GX Jupitter-Larsen's
Noisy Radio Art:

My radio art is everything I normally do, filtered through radio waves. Just as my net.art is everything I normally do, filtered through the web.

I was just about to do my regular weekly show, when the transmitter broke down. It wasn't going to get fixed that night, but I stuck around any way. I recorded the static that was going over the airwaves during the period that my program would have otherwise been on the air. Next week I played these tapes on my show in their entirety; just in case any one had missed the week before. I got a few calls from listeners as usual. But this time they all had the same thing to tell me. That the static I recorded at the station was different from the static they had heard coming off their radios at home. So on the following week's program I had the station engineer come on and explain, in detail, how a thing like this happens.

Since 1983 one radio station after another has had me come on to do a live on-air presentation. Most of these on-air performances have consisted of the station broadcasting the sounds of me trashing their studio. This live radio-art can last anywhere from five minutes to four hours; with time set aside for station ID. I've performed mostly on college and community stations like KPFA Berkeley, KZSC Santa Cruz, KFJC Los Altos Hills, and KXLU Los Angeles. Pirate stations in Europe such as Radio Alize and Aligre FM 93.1 in Paris, as well as 104.5 in Zurich have also had me do my radiophonic specialty for them. Noise collages made from recordings of such shows were featured in the Festival Internacional De Radio Art on the Radio Nacional De Espana in 1989, 1990 and 1991

Entropy was the underlining theme for the radio plays I've done for the ORF program Kunstradio. With entropy the outcome is invariably some variation on the hole. My 1992 radio play Clici-Clic was composed solely of amplified hole-punching. A contact-mic was mounted on a hand-held hole-punch, and recorded one track at a time on a maximal amount of tracks.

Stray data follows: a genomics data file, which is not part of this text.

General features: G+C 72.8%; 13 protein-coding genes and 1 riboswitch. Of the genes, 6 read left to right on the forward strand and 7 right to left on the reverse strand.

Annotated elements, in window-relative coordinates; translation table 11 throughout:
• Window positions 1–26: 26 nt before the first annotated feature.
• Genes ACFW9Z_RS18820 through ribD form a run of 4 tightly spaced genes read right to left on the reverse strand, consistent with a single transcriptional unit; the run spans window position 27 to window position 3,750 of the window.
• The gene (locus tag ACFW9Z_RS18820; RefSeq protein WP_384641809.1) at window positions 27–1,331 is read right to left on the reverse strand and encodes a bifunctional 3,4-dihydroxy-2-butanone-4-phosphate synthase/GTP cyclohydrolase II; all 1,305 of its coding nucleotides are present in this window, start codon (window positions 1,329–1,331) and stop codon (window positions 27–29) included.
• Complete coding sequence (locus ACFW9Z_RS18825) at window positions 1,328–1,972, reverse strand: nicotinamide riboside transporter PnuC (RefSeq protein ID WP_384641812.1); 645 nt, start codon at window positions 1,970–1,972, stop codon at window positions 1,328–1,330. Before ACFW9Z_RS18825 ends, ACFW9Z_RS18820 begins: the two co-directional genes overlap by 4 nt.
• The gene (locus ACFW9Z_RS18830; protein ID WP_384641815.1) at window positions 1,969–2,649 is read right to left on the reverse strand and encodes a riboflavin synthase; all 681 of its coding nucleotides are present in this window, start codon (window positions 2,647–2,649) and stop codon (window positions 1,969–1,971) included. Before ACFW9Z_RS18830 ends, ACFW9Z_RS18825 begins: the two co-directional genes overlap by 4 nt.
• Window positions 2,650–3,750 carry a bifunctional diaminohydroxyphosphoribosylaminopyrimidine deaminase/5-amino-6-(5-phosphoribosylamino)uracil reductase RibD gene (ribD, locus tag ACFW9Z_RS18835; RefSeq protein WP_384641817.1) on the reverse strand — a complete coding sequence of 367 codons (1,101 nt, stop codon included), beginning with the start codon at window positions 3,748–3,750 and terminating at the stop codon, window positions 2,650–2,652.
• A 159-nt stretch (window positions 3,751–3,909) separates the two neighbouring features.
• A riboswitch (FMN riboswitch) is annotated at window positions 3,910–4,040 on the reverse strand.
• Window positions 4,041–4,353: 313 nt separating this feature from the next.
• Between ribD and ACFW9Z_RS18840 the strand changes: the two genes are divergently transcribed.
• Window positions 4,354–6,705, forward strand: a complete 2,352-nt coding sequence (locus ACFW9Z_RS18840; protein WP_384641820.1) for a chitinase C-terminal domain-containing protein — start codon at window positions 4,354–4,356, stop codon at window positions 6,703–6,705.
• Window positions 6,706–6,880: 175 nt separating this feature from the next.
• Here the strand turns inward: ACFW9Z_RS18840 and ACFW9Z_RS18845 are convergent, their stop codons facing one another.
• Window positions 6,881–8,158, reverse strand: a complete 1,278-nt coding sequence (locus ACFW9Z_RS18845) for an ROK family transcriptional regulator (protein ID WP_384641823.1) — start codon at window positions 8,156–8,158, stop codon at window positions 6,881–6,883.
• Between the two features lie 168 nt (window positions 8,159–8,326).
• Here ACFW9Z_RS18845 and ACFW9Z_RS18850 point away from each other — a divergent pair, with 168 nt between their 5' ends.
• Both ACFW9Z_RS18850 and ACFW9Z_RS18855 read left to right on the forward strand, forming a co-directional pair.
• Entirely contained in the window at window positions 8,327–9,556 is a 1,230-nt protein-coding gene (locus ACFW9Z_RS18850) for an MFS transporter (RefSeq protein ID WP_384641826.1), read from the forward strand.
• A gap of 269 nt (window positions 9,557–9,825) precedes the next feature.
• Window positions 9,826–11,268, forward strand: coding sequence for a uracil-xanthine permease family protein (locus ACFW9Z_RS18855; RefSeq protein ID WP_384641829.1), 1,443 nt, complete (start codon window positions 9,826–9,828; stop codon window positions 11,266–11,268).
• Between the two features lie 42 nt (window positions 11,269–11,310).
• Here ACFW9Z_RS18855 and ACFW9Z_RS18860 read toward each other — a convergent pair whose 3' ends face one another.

Since 1995, most of my live radio art has been aired on such stations as KDVS Davis, KZSU Stanford, Sauvagine Bordeaux, Canal Sud Toulouse, Freies Sender Kombinat Hamburg, and Resonance FM London.

In 2005, a performance of mine, in which I dug a hole in the ground with live mics, was aired live on the German/Polish network Radio Copernicus.

In 2006, I allegorized the polywave by means of amplified erosion in a hour long episode of Kunstradio. The spinner spade never sounded better!

During the 1980's, whenever I wanted to create an all-night broadcast using only a single sound, I would take a long tape-loop and play it through multiple playback heads. This technique always provided a seamless sound sculpture. During April 2008, for Simulcast 1.0b (via free103point9) I did something different. Instead of using analog based repetition, I took a short recording of 40 seconds and digitally stretch it into a single ten and a half hour long wave form. The original recording was that of an auto accident, which is one of my favourite sounds. The resulting effect was very much like ceaseless grinding, which also happens to be a favourite of mine.

At Ars Electronica in 2012, I did Loud Luggage in which I used a modified transistor radio to interferer with the signals from my amplified suitcases. It was broadcast live on Austrian national radio (ORF) in conjunction with the 25th Anniversary of Kunstradio.

Some of my broadcasts have consisted of me slowly pushing live microphones into power grinders. Go ahead, laugh. You know you want to. The idea behind my broadcasts is to keep people guessing; to trick them into thinking. I've done game shows when there should have been news reports. I've done all-night sound sculptures that lasted 6 hours non-stop. Afterall, Kettleday greetings can happen any time of the year.

Since 1983, I have done over 3500 hours of live radio art on 31 different stations in 11 countries. No matter how short the distance, you can always divide it further in half. And that's the entropy of travel. No matter how far you've gone, you're only ever half way there. Call it the success of failure if you like; because sometimes close can be more than enough.

Personal Radio: A Los Angeles perspective on radio art.

GX Jupitter-Larsen on WFMU...

GX Jupitter-Larsen on WLUW...

A Selected Jupitter-Larsen Radiography...